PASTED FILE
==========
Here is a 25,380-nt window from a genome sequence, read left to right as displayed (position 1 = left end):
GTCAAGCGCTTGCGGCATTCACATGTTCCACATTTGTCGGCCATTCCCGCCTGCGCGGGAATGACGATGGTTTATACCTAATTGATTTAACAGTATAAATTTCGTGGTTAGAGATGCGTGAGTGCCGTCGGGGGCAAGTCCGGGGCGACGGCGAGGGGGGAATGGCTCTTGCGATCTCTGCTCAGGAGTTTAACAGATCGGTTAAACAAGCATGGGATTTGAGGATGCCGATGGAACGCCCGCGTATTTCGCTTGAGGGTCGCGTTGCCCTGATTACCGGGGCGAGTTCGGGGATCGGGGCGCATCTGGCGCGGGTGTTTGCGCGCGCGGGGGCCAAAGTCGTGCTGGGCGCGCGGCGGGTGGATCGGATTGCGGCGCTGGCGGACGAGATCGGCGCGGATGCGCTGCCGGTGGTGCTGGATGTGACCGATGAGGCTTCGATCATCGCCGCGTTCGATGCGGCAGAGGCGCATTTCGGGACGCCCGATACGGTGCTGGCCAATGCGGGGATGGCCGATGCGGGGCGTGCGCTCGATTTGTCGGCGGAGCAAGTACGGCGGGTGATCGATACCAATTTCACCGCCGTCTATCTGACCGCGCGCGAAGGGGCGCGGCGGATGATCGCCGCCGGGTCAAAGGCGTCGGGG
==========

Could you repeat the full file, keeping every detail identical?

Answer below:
Here is a 25,380-nt window from a genome sequence, read left to right as displayed (position 1 = left end):
GTCAAGCGCTTGCGGCATTCACATGTTCCACATTTGTCGGCCATTCCCGCCTGCGCGGGAATGACGATGGTTTATACCTAATTGATTTAACAGTATAAATTTCGTGGTTAGAGATGCGTGAGTGCCGTCGGGGGCAAGTCCGGGGCGACGGCGAGGGGGGAATGGCTCTTGCGATCTCTGCTCAGGAGTTTAACAGATCGGTTAAACAAGCATGGGATTTGAGGATGCCGATGGAACGCCCGCGTATTTCGCTTGAGGGTCGCGTTGCCCTGATTACCGGGGCGAGTTCGGGGATCGGGGCGCATCTGGCGCGGGTGTTTGCGCGCGCGGGGGCCAAAGTCGTGCTGGGCGCGCGGCGGGTGGATCGGATTGCGGCGCTGGCGGACGAGATCGGCGCGGATGCGCTGCCGGTGGTGCTGGATGTGACCGATGAGGCTTCGATCATCGCCGCGTTCGATGCGGCAGAGGCGCATTTCGGGACGCCCGATACGGTGCTGGCCAATGCGGGGATGGCCGATGCGGGGCGTGCGCTCGATTTGTCGGCGGAGCAAGTACGGCGGGTGATCGATACCAATTTCACCGCCGTCTATCTGACCGCGCGCGAAGGGGCGCGGCGGATGATCGCCGCCGGGTCAAAGGCGTCGGGG